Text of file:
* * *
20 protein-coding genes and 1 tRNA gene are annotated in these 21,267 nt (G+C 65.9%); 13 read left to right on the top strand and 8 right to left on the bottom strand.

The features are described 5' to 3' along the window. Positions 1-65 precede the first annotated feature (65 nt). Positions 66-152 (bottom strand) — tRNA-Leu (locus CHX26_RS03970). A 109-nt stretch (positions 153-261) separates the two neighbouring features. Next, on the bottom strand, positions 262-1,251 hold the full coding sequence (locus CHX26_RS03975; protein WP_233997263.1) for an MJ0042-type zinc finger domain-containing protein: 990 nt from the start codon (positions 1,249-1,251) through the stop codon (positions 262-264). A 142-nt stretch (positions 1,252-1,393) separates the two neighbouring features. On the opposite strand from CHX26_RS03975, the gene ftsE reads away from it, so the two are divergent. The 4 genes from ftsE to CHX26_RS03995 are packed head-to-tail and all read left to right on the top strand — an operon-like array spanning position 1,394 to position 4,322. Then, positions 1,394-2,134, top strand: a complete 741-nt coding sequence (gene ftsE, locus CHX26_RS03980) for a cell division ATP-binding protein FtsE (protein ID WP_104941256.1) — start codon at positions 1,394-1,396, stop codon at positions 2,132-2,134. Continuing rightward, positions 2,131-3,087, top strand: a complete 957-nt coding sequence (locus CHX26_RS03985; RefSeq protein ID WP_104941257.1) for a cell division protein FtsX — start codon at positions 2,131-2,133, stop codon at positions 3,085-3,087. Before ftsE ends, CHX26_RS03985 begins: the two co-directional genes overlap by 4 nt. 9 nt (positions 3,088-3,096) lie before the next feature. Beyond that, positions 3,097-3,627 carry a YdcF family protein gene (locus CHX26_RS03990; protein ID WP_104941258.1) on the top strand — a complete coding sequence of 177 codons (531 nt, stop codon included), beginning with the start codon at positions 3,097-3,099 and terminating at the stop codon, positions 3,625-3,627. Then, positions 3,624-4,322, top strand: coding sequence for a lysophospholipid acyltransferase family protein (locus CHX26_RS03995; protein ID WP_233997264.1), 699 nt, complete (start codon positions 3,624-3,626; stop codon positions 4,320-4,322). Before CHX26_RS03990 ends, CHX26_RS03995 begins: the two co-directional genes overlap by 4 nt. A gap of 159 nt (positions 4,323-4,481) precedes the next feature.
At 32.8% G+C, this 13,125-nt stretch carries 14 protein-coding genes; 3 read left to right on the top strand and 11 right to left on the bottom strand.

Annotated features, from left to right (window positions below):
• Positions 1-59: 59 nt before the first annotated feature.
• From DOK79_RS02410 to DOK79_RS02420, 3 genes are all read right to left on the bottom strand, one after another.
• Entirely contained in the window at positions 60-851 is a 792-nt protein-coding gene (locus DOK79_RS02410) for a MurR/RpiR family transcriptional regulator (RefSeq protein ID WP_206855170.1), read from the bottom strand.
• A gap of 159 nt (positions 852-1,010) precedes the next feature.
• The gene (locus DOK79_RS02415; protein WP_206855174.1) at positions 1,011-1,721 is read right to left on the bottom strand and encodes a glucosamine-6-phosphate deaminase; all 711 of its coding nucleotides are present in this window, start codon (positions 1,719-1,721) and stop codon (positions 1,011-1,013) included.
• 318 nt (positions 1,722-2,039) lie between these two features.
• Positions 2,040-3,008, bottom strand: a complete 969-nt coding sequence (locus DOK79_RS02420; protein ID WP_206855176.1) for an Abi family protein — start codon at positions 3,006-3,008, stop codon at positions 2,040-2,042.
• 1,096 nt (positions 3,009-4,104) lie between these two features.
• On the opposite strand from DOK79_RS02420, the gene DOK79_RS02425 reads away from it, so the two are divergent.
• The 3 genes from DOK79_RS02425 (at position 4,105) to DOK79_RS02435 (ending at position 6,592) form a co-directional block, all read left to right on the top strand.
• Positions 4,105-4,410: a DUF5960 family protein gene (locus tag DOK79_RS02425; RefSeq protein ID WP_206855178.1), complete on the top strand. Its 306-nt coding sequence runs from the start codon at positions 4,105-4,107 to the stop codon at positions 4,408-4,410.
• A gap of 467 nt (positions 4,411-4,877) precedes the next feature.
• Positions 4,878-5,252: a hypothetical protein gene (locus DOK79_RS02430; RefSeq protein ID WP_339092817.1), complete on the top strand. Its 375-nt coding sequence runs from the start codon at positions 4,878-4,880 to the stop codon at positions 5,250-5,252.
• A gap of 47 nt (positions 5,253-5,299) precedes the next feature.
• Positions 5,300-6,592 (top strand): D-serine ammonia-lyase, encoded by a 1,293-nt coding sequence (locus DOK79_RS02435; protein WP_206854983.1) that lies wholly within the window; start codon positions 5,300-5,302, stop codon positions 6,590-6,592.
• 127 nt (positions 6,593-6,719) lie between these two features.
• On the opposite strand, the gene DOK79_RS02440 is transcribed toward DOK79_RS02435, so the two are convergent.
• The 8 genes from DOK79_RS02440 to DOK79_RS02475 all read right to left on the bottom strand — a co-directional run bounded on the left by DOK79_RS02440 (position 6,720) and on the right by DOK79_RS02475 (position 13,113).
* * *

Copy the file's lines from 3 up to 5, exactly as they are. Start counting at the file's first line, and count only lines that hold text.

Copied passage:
At 32.8% G+C, this 13,125-nt stretch carries 14 protein-coding genes; 3 read left to right on the top strand and 11 right to left on the bottom strand.

Annotated features, from left to right (window positions below):
• Positions 1-59: 59 nt before the first annotated feature.